Suspected human waste dropped from an airplane was found
stuck to a house...
Work began on revamping the Manassas, Va.,
airports aging runway...
Tampa welcomed the 12th Annual ACI-NA
Conference and Exhibition. More...
ARTICLES AND FEATURES ON AVWEB
AVweb's AVscoop Award...
Congratulations and an AVweb hat go
out to Tony Molina, this week's AVscoop winner. Submit news tips via
email to firstname.lastname@example.org.
Rules and information are at http://www.avweb.com/contact/newstips.html.
Say Again? #28:
ATC 203 -- IFR Flight Plan
Everybody who flies a flight IFR has
to file a flight plan. Even if it's just a pop-up clearance with ATC,
there's gonna be a flight plan somewhere. But pilots (and others) are
still not following the rules, and safety is being compromised. AVweb's
Don Brown continues his 200-series of online IFR "courses" with this
discussion of what should and shouldn't be in an IFR flight plan.
PICTURE OF THE WEEK
We received over 100 pictures last week. Congratulations to this week's
winner, Karen Ness, of Munster, IN. Her winning photo -- appropriately
titled "Tails" -- was taken the first day of the National Air Tour,
which appeared at Karens home field (KIGQ) on Lansing, IL. The
pictured S-26 and other aircraft all participated in this historic
event. Great picture, Karen! Your AVweb hat is on the way.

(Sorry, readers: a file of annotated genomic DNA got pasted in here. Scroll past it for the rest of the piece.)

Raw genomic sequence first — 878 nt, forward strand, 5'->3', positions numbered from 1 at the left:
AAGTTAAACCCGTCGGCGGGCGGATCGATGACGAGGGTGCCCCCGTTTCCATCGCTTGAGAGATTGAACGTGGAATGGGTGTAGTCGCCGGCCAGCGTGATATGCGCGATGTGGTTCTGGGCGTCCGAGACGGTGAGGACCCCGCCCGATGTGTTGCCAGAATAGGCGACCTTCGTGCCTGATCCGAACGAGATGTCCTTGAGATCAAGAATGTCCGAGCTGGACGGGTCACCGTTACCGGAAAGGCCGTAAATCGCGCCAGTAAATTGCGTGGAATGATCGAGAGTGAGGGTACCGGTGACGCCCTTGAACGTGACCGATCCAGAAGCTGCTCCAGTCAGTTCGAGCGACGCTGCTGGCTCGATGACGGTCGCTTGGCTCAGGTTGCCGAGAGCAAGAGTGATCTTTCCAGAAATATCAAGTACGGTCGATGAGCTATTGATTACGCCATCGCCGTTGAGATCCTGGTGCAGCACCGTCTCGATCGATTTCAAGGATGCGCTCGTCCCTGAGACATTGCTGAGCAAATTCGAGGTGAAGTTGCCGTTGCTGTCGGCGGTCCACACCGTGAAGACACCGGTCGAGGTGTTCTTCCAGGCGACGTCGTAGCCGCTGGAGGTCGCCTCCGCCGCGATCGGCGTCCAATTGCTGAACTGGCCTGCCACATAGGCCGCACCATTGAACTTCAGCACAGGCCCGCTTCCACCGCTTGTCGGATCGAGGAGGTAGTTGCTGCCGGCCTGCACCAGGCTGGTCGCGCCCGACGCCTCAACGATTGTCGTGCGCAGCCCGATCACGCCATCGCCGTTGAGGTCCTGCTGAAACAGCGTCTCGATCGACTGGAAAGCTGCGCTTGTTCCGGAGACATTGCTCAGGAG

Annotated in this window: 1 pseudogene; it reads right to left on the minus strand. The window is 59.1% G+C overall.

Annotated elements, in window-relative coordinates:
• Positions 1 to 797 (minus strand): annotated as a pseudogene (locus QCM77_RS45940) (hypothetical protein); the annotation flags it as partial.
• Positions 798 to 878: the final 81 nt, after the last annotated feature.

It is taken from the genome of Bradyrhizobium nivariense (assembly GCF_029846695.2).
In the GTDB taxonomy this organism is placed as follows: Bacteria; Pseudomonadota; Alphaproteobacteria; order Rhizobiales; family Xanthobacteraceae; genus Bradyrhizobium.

out the winning picture, or to enter next week's contest, go to http://www.avweb.com/potw.
QUESTION OF THE WEEK
We received over 100 responses to our question last week on The Two-Year
Anniversary of 9/11. When asked how has aviation recovered from the
tragic events of September 11, 2001, 39 percent of those responding felt
the airline dilemma was developing well before the attacks but 9/11 was
truly devastating, and still greatly affects, general aviation. About
one-third (30 percent) of our respondents felt the industry, as a whole,
has continued to suffer greatly after the attacks, while 13 percent felt
general aviation is fairing better than the airlines.
To check out
the complete results, please go to http://www.avweb.com/qotw.
Sponsor News and Special Offers
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THE AVWEB EDITION OF
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DREAMFLYER BOOK AND DREAMFLYER WILL PAY THE POSTAGE "Flying and
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IF YOU FLY WEST OF
THE CONTINENTAL DIVIDE, PILOT GUIDES ARE A NECESSITY! "Pilots
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MAGAZINE FOR THE ACCOMPLISHED PILOT Coming in IFR's October
issue: "You Can't Flunk Your IPC", tips to make your IPC more useful;
"Picture Yourself In A Hold", a mental exercise to visualize before you
panic and push buttons; "Go Missed Approach Wisely", where IFR pilots
tend to go wrong; "The SR22 As An IFR Plateform"; plus editor's notes,
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WAS A POTENTIAL
CATASTROPHE AVERTED ABOARD AN AIRTRAN DC-9 FROM ATLANTA? The
NTSB has released its report on the fire which affected AirTran flight
956 detailing how the flightcrew recognized an unfolding problem and how
they responded. Don't miss the story in September's NTSB Reporter. Order
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DON'T WAIT TILL
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RECOMMEND AVWEB & AVFLASH